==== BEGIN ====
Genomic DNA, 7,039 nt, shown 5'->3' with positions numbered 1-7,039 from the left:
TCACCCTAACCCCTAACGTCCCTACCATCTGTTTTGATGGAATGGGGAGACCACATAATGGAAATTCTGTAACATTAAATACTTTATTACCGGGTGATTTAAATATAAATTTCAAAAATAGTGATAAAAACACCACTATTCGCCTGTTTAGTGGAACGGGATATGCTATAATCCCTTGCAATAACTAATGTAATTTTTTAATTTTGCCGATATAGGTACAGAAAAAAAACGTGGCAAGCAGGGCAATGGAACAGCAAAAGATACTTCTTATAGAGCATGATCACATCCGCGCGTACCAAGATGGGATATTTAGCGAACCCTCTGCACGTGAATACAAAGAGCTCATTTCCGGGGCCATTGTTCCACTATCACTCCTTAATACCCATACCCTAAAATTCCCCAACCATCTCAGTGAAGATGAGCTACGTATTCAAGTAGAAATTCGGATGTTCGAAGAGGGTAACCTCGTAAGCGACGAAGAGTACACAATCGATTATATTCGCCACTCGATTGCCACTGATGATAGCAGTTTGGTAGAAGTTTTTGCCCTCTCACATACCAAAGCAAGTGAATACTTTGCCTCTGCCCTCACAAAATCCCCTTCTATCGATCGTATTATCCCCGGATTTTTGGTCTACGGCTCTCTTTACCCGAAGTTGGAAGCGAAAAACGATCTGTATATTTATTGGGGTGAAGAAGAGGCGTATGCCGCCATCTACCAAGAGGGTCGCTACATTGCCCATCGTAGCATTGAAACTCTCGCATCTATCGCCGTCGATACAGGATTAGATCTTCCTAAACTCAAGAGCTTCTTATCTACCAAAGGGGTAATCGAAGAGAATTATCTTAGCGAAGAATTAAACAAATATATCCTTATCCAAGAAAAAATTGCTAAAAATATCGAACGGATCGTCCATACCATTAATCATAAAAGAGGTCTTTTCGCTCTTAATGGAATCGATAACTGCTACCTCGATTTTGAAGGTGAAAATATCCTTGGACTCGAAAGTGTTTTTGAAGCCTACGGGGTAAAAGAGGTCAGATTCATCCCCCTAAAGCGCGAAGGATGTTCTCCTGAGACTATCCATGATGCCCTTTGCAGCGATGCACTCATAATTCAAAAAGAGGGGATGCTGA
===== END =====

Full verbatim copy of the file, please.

Genomic DNA, 7,039 nt, shown 5'->3' with positions numbered 1-7,039 from the left:
TCACCCTAACCCCTAACGTCCCTACCATCTGTTTTGATGGAATGGGGAGACCACATAATGGAAATTCTGTAACATTAAATACTTTATTACCGGGTGATTTAAATATAAATTTCAAAAATAGTGATAAAAACACCACTATTCGCCTGTTTAGTGGAACGGGATATGCTATAATCCCTTGCAATAACTAATGTAATTTTTTAATTTTGCCGATATAGGTACAGAAAAAAAACGTGGCAAGCAGGGCAATGGAACAGCAAAAGATACTTCTTATAGAGCATGATCACATCCGCGCGTACCAAGATGGGATATTTAGCGAACCCTCTGCACGTGAATACAAAGAGCTCATTTCCGGGGCCATTGTTCCACTATCACTCCTTAATACCCATACCCTAAAATTCCCCAACCATCTCAGTGAAGATGAGCTACGTATTCAAGTAGAAATTCGGATGTTCGAAGAGGGTAACCTCGTAAGCGACGAAGAGTACACAATCGATTATATTCGCCACTCGATTGCCACTGATGATAGCAGTTTGGTAGAAGTTTTTGCCCTCTCACATACCAAAGCAAGTGAATACTTTGCCTCTGCCCTCACAAAATCCCCTTCTATCGATCGTATTATCCCCGGATTTTTGGTCTACGGCTCTCTTTACCCGAAGTTGGAAGCGAAAAACGATCTGTATATTTATTGGGGTGAAGAAGAGGCGTATGCCGCCATCTACCAAGAGGGTCGCTACATTGCCCATCGTAGCATTGAAACTCTCGCATCTATCGCCGTCGATACAGGATTAGATCTTCCTAAACTCAAGAGCTTCTTATCTACCAAAGGGGTAATCGAAGAGAATTATCTTAGCGAAGAATTAAACAAATATATCCTTATCCAAGAAAAAATTGCTAAAAATATCGAACGGATCGTCCATACCATTAATCATAAAAGAGGTCTTTTCGCTCTTAATGGAATCGATAACTGCTACCTCGATTTTGAAGGTGAAAATATCCTTGGACTCGAAAGTGTTTTTGAAGCCTACGGGGTAAAAGAGGTCAGATTCATCCCCCTAAAGCGCGAAGGATGTTCTCCTGAGACTATCCATGATGCCCTTTGCAGCGATGCACTCATAATTCAAAAAGAGGGGATGCTGA